Red Sox

Red Sox notes: Yawkey Way cannot be named for living person

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Red Sox notes: Yawkey Way cannot be named for living person

MASHANTUCKET, Conn. — Yawkey Way will not become David Ortiz Way, for those who may have been holding out hope for the street to be renamed after him, or any other recent star.

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“We’ve talked about several different names,” Red Sox president Sam Kennedy said on Friday evening at Winter Weekend at Foxwoods. “There’s been talk about the possibility of returning to what the original name was, which was Jersey Street. It’s been made clear in our research and due diligence that you can’t currently petition for a living person when there’s other property owners on the street. There’s a provision that allows you to petition for a name of a living person if there aren’t other property abbuters on the street. So living person is out of the question. So we’ve had a few different ideas, but we’re not quite there yet.”

Kennedy said the Sox are in conversations with the city and neighboring property owners on Yawkey Way about renaming the street. 

“We have to have a sponsor of our petition, so we’re engaged in those discussions right now and would anticipate a petition being filed,” Kennedy said. “The mayor has been terrific and his staff understand our desire to formally petition, but we’ve got to get a resolution on a few logistical items — like a name, for one — that we’re going to formally petition for.”

A next step could come within a couple weeks, although Kennedy wasn’t firm about that timeline.

“But I’ve said that before, and it’s just a lot of behind the scenes steps that you have to take getting formal approvals from property owners and elected officials,” Kennedy said. “The club can petition for the name and then ultimately as John Henry said back in August, [it’s] a public process. … it’s our decision to request a name.”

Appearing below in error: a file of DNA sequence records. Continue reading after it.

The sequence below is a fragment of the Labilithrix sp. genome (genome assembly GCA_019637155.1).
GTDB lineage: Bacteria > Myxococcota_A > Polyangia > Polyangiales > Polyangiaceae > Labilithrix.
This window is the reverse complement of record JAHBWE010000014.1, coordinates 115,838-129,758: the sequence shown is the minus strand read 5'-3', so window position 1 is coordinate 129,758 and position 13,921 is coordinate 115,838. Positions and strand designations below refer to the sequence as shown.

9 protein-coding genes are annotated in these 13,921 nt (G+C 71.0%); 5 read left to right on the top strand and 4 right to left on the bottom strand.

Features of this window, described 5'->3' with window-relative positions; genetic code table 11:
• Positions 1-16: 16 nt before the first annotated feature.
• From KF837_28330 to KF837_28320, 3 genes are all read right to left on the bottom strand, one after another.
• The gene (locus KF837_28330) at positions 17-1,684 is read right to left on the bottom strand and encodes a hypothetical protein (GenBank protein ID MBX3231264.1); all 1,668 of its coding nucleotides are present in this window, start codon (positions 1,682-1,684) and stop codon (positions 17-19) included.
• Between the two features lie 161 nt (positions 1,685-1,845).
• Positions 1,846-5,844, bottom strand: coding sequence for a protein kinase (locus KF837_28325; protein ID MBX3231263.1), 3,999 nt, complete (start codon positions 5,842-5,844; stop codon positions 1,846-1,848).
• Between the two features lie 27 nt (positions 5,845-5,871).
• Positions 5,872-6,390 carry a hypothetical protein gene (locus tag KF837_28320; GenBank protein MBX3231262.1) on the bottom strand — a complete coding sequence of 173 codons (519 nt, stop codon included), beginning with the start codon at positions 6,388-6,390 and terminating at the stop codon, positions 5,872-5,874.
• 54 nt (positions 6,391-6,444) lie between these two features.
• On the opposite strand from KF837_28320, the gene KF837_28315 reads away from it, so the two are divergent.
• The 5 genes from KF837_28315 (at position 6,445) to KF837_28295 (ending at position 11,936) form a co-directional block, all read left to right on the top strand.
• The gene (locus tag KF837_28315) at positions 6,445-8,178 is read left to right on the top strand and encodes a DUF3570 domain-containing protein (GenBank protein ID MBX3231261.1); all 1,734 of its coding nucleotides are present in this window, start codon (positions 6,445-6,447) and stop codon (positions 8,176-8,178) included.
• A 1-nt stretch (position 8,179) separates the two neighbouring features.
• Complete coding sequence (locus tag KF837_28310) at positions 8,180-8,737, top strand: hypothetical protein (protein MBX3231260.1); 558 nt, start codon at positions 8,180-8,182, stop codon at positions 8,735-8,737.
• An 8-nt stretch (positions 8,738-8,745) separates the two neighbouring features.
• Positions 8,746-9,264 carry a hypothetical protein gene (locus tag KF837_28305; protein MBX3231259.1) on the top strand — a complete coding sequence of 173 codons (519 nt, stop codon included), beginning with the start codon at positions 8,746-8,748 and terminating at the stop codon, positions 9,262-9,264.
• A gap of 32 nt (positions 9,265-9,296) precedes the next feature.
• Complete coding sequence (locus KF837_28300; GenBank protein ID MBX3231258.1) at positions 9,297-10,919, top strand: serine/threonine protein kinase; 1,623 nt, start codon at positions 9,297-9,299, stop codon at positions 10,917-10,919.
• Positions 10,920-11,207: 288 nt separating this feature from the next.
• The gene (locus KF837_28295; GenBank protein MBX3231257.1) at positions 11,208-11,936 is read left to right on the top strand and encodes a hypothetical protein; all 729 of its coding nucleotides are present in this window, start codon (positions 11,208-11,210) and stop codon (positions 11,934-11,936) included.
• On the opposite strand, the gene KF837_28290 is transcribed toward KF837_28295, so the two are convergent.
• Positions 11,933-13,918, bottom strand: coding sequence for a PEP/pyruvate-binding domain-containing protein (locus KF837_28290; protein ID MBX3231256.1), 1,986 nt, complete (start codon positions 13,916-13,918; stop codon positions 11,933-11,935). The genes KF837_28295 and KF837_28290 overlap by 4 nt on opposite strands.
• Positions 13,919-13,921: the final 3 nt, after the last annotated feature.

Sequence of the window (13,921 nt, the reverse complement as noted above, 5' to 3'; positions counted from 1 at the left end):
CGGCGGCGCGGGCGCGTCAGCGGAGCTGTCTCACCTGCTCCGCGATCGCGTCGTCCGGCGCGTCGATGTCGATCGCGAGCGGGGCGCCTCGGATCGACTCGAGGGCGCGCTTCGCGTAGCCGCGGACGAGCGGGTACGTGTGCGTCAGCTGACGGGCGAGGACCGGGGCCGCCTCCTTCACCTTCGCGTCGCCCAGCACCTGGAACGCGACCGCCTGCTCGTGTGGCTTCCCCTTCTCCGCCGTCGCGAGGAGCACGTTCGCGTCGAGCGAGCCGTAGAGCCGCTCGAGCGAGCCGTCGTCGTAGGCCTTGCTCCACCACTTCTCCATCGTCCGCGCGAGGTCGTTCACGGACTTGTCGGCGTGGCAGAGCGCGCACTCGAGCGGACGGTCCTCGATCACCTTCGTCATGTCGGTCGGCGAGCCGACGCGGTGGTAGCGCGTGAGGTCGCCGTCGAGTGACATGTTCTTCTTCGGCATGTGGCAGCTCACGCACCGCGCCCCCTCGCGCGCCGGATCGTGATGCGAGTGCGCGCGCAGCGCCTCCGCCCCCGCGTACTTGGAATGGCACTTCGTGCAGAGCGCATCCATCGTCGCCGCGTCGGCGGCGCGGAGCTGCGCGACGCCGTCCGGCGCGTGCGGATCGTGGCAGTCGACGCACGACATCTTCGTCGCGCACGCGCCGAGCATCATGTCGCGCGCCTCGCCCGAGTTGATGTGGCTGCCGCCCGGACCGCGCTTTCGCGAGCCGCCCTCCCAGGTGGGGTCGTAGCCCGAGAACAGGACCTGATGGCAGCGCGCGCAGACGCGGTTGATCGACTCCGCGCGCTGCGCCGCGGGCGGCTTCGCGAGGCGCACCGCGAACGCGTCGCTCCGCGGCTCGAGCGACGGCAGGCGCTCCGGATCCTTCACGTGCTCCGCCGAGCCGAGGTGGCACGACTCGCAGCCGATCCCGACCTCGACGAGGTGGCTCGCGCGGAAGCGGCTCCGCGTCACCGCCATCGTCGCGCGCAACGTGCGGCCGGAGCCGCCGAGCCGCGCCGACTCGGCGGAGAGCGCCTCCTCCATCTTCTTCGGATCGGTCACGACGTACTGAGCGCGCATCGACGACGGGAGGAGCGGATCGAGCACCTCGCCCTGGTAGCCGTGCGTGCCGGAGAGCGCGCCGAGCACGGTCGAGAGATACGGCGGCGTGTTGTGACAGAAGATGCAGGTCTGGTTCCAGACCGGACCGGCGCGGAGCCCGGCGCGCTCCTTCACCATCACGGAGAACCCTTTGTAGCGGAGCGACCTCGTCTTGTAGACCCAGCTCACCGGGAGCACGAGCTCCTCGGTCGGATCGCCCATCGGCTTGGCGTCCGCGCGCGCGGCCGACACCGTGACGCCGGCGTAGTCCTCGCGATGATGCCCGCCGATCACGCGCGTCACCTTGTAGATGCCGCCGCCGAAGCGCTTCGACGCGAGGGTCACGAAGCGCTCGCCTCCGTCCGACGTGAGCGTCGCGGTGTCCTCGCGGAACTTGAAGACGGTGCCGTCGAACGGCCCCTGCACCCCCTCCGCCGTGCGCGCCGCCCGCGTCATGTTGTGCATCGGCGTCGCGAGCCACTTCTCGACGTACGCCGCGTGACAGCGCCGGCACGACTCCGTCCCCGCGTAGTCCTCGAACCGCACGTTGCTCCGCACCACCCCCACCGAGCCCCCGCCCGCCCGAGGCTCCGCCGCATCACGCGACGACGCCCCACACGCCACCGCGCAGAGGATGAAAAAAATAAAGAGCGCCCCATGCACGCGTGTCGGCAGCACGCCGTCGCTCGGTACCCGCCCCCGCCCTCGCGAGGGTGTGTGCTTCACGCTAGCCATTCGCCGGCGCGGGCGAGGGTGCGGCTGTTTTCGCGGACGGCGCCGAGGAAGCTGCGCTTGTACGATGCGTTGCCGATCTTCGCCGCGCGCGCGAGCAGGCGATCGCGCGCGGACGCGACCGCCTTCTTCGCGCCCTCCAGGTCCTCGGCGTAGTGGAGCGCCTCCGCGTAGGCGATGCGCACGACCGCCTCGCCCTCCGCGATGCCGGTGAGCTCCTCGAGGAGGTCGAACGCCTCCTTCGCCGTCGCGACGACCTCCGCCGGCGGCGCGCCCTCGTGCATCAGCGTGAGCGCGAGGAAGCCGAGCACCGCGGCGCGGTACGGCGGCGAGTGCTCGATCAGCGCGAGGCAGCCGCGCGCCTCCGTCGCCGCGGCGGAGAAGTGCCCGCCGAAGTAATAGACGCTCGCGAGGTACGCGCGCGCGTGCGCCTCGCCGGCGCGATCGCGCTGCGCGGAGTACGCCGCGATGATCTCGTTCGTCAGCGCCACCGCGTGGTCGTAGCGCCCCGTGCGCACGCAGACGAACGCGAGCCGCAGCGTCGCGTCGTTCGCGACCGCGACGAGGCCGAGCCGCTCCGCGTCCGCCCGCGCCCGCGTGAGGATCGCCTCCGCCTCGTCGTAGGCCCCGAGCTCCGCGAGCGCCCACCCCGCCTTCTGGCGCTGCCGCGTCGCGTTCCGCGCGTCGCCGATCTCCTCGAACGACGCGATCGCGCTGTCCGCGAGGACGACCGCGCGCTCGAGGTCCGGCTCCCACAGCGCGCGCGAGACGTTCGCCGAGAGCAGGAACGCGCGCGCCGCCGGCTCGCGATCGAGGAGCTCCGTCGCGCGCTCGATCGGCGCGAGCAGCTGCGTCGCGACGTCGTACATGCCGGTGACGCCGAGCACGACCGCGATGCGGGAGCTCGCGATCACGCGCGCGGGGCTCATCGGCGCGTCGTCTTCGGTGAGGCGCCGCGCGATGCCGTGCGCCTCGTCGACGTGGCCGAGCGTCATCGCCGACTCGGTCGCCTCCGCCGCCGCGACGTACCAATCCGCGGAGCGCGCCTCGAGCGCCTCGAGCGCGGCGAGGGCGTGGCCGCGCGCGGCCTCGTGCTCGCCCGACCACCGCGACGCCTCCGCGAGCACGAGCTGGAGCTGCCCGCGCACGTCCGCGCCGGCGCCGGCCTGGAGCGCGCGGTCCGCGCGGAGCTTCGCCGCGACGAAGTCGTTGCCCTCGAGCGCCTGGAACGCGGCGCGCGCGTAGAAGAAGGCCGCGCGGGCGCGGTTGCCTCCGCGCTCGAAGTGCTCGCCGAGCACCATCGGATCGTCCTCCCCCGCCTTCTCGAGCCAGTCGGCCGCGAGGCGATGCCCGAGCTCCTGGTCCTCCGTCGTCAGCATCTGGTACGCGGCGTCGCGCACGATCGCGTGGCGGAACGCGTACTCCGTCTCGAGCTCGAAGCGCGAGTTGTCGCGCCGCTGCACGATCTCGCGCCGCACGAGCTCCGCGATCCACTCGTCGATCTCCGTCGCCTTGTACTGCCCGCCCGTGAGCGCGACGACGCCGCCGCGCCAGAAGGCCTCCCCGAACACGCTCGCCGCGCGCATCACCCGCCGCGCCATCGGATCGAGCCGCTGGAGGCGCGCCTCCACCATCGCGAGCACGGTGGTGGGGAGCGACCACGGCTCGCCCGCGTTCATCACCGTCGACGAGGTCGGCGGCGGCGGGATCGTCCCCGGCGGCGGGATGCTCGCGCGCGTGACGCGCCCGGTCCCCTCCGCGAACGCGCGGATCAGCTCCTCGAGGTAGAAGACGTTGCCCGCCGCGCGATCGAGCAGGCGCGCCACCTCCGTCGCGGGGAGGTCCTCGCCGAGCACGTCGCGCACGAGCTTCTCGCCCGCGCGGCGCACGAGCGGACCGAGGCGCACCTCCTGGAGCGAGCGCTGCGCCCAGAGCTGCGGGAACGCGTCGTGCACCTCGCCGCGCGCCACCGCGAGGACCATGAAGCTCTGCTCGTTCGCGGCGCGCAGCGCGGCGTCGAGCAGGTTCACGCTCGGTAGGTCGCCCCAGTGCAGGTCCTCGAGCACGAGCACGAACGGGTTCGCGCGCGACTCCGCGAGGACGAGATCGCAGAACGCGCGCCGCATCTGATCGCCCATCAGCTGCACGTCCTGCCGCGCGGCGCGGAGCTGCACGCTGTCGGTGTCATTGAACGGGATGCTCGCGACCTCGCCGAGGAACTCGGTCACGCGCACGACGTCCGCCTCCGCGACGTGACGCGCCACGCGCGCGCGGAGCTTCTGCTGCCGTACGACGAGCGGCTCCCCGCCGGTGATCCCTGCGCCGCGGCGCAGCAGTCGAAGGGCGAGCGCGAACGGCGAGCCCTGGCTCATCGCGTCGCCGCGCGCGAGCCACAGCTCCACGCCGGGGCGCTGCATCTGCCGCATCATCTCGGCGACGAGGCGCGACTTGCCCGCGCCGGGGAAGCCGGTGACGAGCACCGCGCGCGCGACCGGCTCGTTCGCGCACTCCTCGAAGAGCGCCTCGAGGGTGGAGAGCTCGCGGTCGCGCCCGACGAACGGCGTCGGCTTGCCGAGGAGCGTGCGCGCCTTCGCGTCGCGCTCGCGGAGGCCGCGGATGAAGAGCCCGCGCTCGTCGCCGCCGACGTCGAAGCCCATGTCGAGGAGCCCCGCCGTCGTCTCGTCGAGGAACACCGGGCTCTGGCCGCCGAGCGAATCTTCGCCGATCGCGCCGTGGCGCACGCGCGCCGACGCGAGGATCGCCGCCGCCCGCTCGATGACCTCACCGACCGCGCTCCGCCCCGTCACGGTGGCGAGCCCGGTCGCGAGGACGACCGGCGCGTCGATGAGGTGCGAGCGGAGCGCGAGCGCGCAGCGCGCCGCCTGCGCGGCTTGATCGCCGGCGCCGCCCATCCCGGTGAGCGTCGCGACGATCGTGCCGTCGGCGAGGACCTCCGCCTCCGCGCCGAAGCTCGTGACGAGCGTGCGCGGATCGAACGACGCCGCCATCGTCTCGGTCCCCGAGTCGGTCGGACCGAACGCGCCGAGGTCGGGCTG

• More netting is coming to Fenway to protect fans from batted balls and such.

“Before 2016, we expanded to the inside wall of the dugouts and we’re going to beyond that in 2018,” Kennedy said. “All the way down to about Field Box 79 down the left field line, and then all the way down to almost canvas alley in the Field Box 9 area. So we’re still finalizing the exact dimensions, but it will be a dramatic expansion of our netting … beyond the dugout down the third base line and the first base line.”

  • Sox chairman Tom Werner supports pace of play initiatives, and said he’s heard from Red Sox players who support it as well — even though the players union decided to shoot down a proposal from the league, per The Athletic's Ken Rosenthal. MLB can unilaterally make changes but ideally, the union and league would come to an agreement together.
     

“As you know the commissioner is having ongoing talks with Tony Clark and the union,” Werner said. “I think it’s pretty clear that there’s too much dead time in the game. And as I’ve said, it’s really not about pace of play but like trying to have less dead time. Last year the average game, the time was higher than it’s ever been in history. And I think we have talked about some common sense ideas. We’re not the only league as you know who is looking at dead time.